feeding them on grass with minimum grain finishing for the
last 120 days.
“We’re trying to find out if
there’s a difference in economics and in beef taste,
tenderness and CLA levels,” Ron said.
The Rosmanns round out their livestock operation
with poultry production. The family raises 600 to 700 broilers
Manure from the poultry, hog and cattle
operations is composted in a long pile in a nearby field.
“There’s no smell and no flies with this composted
manure. We spread a lot of it on our fields in the fall,”
the meat business
The Rosmanns have found a viable way to build a successful
farming enterprise while providing customers with organic
meat--a product that more and more consumers believe is a
The Rosmanns have a customer base of more
than 100 from their promotional brochure alone. “We've
got people calling us asking if they can get copies of our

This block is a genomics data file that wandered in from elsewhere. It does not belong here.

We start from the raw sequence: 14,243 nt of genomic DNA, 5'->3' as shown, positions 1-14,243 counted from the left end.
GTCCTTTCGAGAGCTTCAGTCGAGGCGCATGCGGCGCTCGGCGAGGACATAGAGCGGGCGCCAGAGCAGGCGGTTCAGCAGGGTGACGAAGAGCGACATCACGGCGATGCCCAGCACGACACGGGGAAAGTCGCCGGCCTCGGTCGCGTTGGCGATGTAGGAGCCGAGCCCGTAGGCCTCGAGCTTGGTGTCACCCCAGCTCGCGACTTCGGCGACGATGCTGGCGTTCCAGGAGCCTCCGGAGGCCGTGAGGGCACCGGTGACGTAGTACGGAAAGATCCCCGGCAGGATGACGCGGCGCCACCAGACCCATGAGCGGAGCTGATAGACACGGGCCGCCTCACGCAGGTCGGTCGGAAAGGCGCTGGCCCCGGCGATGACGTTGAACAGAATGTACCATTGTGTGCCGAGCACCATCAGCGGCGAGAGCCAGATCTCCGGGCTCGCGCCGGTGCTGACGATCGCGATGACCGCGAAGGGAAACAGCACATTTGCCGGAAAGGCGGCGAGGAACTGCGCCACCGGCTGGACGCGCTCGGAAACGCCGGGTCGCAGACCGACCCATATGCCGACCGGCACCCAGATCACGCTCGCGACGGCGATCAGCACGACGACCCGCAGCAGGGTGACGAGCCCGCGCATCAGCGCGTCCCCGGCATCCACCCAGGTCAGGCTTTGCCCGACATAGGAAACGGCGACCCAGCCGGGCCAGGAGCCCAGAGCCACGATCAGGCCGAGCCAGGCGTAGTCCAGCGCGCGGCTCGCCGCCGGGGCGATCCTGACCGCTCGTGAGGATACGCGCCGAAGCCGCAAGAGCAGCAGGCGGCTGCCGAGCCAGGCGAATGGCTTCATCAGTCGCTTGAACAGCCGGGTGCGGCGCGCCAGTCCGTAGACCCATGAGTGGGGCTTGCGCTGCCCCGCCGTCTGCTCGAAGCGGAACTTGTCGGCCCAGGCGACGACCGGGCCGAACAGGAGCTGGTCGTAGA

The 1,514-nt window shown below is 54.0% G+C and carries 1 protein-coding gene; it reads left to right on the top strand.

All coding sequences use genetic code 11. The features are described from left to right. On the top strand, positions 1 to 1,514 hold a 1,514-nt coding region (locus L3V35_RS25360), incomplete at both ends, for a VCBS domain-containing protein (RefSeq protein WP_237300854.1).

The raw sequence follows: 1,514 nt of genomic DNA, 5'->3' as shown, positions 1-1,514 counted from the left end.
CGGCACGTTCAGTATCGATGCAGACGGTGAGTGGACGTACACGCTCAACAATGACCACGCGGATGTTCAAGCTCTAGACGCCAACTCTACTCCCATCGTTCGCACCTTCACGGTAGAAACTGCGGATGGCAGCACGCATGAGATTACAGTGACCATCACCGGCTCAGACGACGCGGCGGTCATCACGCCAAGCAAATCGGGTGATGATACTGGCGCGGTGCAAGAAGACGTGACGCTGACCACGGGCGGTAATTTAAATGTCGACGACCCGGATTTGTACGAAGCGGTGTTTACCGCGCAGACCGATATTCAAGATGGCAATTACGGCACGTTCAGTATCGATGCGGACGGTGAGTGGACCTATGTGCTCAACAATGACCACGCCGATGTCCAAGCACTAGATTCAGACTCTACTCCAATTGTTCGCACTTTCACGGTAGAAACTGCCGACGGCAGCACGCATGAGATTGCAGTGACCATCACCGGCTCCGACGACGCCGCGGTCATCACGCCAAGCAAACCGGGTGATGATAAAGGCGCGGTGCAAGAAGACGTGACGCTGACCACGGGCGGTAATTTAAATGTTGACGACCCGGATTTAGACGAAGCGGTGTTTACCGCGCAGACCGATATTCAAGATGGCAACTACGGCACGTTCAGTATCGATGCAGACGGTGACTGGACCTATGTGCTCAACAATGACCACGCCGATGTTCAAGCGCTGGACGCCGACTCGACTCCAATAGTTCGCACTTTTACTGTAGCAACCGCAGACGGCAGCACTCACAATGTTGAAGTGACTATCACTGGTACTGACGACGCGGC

brochures,” Maria said.
The family started marketing their meat
a few years ago through the Iowa Acupuncture Clinic in Des
Moines. “They believe in the importance of eating healthy
meat, and we were able to develop a client base through them,”
The Rosmanns deliver pork, beef and chicken
to the clinic about every six to eight weeks. “We usually
have 30 to 35 orders each time, and each customer usually
buys $100 to $150 of meat each time,” Ron said.
The secret to the high-quality meat comes
from the processing, as well as the production, Ron explained.
“We age the beef for 21 to 24 days at 32-34 degrees
F. This consistently improves the meat's tenderness, flavor
and shelf life. Major processors like IBP only age the meat
overnight, and people's biggest complaint with most beef is
that the quality is inconsistent.”
The process is quite different from the
way large packers like IBP handle meat. “They spray
the carcasses with water and freeze it, because they don’t
want shrink. Adding water to the carcass can create a breeding
ground for bacteria, though,” Ron said.
The Rosmanns have also found a strong ally
in the Amend Packing Co. of Des Moines, which has helped them
promote and sell their meat. This three-generation, federally-inspected
operation custom-butchers the Rosmanns' cattle and processes
meat in a time-honored way that produces a premium quality
carcass. “The company was skeptical about our product